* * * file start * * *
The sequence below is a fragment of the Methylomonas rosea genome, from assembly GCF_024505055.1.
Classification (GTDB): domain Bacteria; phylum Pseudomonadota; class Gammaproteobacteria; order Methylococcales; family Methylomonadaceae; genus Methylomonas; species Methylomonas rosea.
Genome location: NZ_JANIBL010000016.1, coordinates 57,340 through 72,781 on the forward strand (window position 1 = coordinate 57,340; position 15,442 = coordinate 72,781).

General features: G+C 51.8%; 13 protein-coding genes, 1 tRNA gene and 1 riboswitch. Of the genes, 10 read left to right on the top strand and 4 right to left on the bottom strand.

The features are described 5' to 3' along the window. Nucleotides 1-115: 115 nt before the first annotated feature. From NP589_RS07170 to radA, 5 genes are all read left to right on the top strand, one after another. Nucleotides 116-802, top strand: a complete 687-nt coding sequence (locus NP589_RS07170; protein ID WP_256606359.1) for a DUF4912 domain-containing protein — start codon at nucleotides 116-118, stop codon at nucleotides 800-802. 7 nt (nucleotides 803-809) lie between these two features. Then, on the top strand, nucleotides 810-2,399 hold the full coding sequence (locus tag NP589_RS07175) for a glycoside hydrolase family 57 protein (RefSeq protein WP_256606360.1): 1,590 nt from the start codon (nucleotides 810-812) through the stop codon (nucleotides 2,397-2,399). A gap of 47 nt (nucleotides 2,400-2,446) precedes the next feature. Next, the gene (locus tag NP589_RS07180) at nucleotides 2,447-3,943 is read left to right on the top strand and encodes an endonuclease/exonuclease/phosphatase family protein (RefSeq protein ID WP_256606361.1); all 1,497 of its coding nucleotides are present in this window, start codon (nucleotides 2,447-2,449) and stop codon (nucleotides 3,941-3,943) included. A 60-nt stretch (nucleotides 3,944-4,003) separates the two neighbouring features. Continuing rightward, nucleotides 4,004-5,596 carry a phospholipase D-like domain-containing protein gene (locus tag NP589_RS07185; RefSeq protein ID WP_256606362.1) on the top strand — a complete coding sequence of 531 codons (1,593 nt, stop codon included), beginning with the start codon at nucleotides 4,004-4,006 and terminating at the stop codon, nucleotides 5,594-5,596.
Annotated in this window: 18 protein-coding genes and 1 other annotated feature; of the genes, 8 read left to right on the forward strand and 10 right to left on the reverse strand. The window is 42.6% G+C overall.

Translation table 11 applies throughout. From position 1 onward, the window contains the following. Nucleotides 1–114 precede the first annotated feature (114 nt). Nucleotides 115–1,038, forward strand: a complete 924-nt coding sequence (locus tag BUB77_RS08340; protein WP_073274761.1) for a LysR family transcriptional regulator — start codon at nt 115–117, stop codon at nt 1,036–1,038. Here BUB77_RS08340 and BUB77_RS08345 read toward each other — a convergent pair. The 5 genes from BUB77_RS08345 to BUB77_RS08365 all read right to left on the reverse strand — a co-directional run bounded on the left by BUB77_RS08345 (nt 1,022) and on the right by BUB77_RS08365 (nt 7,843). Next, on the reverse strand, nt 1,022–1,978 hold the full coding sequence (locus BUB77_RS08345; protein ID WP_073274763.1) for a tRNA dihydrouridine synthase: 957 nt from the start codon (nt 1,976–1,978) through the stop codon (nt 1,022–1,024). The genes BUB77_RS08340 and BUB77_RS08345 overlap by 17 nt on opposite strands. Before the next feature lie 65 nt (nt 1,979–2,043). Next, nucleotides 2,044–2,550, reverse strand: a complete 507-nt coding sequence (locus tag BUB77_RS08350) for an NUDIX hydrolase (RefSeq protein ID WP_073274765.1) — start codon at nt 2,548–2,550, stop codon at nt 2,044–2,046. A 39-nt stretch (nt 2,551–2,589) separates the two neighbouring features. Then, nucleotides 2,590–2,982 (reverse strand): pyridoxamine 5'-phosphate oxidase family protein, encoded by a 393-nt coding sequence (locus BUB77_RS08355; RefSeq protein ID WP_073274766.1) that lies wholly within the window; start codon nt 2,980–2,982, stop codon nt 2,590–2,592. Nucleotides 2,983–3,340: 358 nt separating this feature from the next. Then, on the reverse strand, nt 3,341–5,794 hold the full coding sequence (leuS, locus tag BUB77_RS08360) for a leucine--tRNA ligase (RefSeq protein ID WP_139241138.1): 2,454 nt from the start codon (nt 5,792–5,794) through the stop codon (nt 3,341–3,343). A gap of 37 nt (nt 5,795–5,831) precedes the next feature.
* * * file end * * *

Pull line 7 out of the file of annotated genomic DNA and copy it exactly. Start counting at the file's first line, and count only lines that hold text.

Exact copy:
Translation table 11 applies throughout. From position 1 onward, the window contains the following. Nucleotides 1–114 precede the first annotated feature (114 nt). Nucleotides 115–1,038, forward strand: a complete 924-nt coding sequence (locus tag BUB77_RS08340; protein WP_073274761.1) for a LysR family transcriptional regulator — start codon at nt 115–117, stop codon at nt 1,036–1,038. Here BUB77_RS08340 and BUB77_RS08345 read toward each other — a convergent pair. The 5 genes from BUB77_RS08345 to BUB77_RS08365 all read right to left on the reverse strand — a co-directional run bounded on the left by BUB77_RS08345 (nt 1,022) and on the right by BUB77_RS08365 (nt 7,843). Next, on the reverse strand, nt 1,022–1,978 hold the full coding sequence (locus BUB77_RS08345; protein ID WP_073274763.1) for a tRNA dihydrouridine synthase: 957 nt from the start codon (nt 1,976–1,978) through the stop codon (nt 1,022–1,024). The genes BUB77_RS08340 and BUB77_RS08345 overlap by 17 nt on opposite strands. Before the next feature lie 65 nt (nt 1,979–2,043). Next, nucleotides 2,044–2,550, reverse strand: a complete 507-nt coding sequence (locus tag BUB77_RS08350) for an NUDIX hydrolase (RefSeq protein ID WP_073274765.1) — start codon at nt 2,548–2,550, stop codon at nt 2,044–2,046. A 39-nt stretch (nt 2,551–2,589) separates the two neighbouring features. Then, nucleotides 2,590–2,982 (reverse strand): pyridoxamine 5'-phosphate oxidase family protein, encoded by a 393-nt coding sequence (locus BUB77_RS08355; RefSeq protein ID WP_073274766.1) that lies wholly within the window; start codon nt 2,980–2,982, stop codon nt 2,590–2,592. Nucleotides 2,983–3,340: 358 nt separating this feature from the next. Then, on the reverse strand, nt 3,341–5,794 hold the full coding sequence (leuS, locus tag BUB77_RS08360) for a leucine--tRNA ligase (RefSeq protein ID WP_139241138.1): 2,454 nt from the start codon (nt 5,792–5,794) through the stop codon (nt 3,341–3,343). A gap of 37 nt (nt 5,795–5,831) precedes the next feature.